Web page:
The Secret Garden runs until 8th January 2011 at the Edinburgh Festival Theatre. Times and prices vary.
By Danielle Farrow
This triple Tony Award winning musical by Marsha Norman and Lucy Simon focuses strongly on relationships and the harm people do to themselves in being ‘contrary’ to avoid pain. When newly orphaned Mary Lennox is transplanted from India to the Yorkshire Moors, wind wuthers through the haunting ‘house on the hill’, ghosts drift through it and the cries of a hiding boy, Colin Craven, alert her to one of the secrets of her new home. The children’s journey to health in body and mind is beautifully mirrored in the set and lighting of this production, from muted, dull remoteness to warm, ‘wick’ connection, particularly in that other great secret – the garden itself (though a little more brilliance could make its final transformation even more glorious).
The boy’s father Archibald Craven makes his own parallel journey, and his relationship to his ghost wife Lily forms probably the strongest thread played out. Relationships (and even whose eyes haunt) are changed from Frances Hodgson Burnett’s story in ways that reinforce the chosen theme: life has its ‘wuthering’, the painful struggle to get through, but being alive – being ‘wick’ – means that along with the pain you can experience joy, growth and connection.
The roles of Mary and Colin are shared, with Ellie Coldicutt and Gene Goodman performing on this occasion. Coldicutt was strong throughout, with an apt stillness and occasional deadpan comic delivery that worked well, and Goodman grew into an engaging performance. Siobhan Redmond’s imposing presence means one wishes for more of her Mrs Medlock, but the cast performs well, highlights being the haunting influence of the opening, “Hold On” by Lauren Hood as Martha and much of Sophie Bould’s singing as the dead Lily. Caspar Phillipson as Archibald Craven and Graham Bickley in the altered role of his brother add greatly to the dramatic force of this production, which has strong duets and solos, though occasionally, where three or four principal characters were singing and in some of the choral dance routines, there was a slight ‘messiness’.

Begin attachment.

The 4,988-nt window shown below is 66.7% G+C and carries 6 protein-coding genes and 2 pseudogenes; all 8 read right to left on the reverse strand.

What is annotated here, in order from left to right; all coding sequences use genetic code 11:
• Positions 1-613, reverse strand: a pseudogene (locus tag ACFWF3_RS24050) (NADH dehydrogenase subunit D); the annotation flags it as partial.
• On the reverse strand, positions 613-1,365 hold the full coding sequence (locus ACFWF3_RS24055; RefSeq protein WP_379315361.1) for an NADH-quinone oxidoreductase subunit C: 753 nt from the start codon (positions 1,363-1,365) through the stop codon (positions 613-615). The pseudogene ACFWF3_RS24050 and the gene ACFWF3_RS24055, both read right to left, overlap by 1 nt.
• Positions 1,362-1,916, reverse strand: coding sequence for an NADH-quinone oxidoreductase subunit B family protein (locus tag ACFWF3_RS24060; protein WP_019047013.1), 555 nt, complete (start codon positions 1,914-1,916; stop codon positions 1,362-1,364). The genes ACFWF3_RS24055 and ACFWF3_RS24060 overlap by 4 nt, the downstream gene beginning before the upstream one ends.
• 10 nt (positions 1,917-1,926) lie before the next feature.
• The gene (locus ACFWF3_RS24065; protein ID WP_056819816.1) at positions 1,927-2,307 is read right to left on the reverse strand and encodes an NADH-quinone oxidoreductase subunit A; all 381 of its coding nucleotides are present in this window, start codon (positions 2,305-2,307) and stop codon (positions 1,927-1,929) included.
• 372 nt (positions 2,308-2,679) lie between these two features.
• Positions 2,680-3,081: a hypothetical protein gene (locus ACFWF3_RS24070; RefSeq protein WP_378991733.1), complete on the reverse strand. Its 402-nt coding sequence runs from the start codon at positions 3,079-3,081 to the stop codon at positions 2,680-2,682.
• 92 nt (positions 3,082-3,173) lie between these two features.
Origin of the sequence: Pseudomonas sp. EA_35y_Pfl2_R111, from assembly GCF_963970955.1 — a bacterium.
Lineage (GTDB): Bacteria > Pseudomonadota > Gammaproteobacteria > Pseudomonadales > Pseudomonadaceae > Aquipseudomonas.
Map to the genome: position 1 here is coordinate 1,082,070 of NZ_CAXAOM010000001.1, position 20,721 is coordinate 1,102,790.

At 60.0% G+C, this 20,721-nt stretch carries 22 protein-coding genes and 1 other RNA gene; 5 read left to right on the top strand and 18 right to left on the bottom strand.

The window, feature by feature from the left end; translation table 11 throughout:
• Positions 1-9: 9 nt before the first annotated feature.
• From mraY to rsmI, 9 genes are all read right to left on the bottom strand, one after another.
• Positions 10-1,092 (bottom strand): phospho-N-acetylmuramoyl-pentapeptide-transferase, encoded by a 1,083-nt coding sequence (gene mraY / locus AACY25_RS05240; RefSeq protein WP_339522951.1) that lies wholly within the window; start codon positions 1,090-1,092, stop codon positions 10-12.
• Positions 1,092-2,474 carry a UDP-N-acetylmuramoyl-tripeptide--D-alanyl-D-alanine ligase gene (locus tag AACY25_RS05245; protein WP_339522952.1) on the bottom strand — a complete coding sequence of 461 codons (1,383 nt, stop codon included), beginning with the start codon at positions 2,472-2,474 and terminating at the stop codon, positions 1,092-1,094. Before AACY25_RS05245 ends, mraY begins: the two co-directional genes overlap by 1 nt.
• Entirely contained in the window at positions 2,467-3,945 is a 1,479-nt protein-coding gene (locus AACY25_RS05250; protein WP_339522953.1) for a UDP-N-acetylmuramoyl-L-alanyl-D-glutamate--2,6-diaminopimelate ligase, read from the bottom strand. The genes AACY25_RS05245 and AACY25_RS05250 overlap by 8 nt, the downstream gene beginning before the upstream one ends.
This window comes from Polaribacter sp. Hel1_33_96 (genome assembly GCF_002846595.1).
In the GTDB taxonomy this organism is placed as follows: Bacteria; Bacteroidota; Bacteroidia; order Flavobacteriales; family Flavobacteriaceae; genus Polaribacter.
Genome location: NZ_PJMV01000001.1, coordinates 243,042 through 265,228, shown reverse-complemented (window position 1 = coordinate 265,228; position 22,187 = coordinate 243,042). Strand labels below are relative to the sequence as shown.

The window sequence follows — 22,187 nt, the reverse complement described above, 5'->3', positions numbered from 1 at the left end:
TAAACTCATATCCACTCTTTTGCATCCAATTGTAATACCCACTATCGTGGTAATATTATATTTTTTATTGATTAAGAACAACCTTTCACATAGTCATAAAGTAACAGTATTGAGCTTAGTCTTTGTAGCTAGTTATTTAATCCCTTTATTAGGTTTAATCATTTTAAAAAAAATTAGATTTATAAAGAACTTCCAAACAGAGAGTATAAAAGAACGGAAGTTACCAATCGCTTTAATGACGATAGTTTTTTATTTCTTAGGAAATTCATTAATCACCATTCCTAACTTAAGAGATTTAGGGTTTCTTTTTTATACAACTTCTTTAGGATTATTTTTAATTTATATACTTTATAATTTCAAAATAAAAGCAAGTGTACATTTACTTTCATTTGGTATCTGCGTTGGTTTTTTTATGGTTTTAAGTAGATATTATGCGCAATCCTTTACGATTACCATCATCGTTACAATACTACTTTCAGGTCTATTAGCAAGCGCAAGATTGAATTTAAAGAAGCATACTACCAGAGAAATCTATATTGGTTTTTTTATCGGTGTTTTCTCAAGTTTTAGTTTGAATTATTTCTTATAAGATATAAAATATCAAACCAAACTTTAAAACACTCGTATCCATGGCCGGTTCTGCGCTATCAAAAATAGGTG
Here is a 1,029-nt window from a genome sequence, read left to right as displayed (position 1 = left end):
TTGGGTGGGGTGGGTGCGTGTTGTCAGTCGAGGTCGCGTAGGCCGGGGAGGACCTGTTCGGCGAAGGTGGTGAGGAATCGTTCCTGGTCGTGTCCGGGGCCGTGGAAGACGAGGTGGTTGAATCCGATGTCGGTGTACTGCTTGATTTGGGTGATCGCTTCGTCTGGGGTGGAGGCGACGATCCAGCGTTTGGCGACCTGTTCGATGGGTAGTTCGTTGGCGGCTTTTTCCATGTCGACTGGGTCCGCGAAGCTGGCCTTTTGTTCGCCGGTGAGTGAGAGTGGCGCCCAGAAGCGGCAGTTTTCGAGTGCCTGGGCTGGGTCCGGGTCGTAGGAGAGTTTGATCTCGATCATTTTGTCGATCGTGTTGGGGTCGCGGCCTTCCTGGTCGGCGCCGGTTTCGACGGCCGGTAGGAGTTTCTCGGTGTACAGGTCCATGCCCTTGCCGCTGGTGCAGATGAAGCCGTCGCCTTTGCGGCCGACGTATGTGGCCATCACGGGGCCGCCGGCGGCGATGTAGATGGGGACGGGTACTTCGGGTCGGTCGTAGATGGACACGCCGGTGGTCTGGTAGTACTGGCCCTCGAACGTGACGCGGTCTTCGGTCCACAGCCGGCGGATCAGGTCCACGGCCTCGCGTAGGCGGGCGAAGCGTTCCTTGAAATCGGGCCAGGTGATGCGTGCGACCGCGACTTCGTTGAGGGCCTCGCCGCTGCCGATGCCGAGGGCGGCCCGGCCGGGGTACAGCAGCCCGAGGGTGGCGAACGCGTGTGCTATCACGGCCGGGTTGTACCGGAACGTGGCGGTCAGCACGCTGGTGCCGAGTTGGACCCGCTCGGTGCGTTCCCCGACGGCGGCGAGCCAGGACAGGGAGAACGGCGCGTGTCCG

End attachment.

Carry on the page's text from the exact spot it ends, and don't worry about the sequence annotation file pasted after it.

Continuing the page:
That said, overall the choreography and the music especially illustrated story and feeling beautifully. The use of lights held by the dancers worked particularly well at differing points, the set was adjusted naturally, and the music really supported the main strength of this production – the way in which heightened feelings were delicately and effectively played upon, bringing great pathos and emotional swells. Place was also reflected well, with traditional influences for both India and the moors.
The joys and humour in Mary’s development do appear but are given less attention than the painful relationships because of the chosen focus of this production. Even so, The Secret Garden musical is fairly faithful to the book and, with this focus, has real depth: the audience too can experience joy, growth and connection.